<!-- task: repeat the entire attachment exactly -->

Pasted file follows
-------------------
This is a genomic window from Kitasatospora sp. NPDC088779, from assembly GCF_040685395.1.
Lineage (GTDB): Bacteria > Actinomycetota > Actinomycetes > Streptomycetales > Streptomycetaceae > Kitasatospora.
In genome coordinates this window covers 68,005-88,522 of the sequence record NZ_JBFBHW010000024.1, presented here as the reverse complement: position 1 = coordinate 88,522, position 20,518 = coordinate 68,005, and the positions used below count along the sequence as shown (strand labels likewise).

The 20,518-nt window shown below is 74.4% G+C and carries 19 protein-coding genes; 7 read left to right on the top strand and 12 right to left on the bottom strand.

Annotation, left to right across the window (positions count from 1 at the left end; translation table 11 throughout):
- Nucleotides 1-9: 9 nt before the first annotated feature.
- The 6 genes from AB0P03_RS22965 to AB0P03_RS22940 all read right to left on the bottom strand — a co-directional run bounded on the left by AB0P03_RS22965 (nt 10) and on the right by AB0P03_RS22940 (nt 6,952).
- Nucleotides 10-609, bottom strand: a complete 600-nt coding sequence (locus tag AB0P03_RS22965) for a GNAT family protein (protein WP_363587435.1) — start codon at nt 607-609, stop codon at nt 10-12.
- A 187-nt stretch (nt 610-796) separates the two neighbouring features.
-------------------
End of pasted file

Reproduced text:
This is a genomic window from Kitasatospora sp. NPDC088779, from assembly GCF_040685395.1.
Lineage (GTDB): Bacteria > Actinomycetota > Actinomycetes > Streptomycetales > Streptomycetaceae > Kitasatospora.
In genome coordinates this window covers 68,005-88,522 of the sequence record NZ_JBFBHW010000024.1, presented here as the reverse complement: position 1 = coordinate 88,522, position 20,518 = coordinate 68,005, and the positions used below count along the sequence as shown (strand labels likewise).

The 20,518-nt window shown below is 74.4% G+C and carries 19 protein-coding genes; 7 read left to right on the top strand and 12 right to left on the bottom strand.

Annotation, left to right across the window (positions count from 1 at the left end; translation table 11 throughout):
- Nucleotides 1-9: 9 nt before the first annotated feature.
- The 6 genes from AB0P03_RS22965 to AB0P03_RS22940 all read right to left on the bottom strand — a co-directional run bounded on the left by AB0P03_RS22965 (nt 10) and on the right by AB0P03_RS22940 (nt 6,952).
- Nucleotides 10-609, bottom strand: a complete 600-nt coding sequence (locus tag AB0P03_RS22965) for a GNAT family protein (protein WP_363587435.1) — start codon at nt 607-609, stop codon at nt 10-12.
- A 187-nt stretch (nt 610-796) separates the two neighbouring features.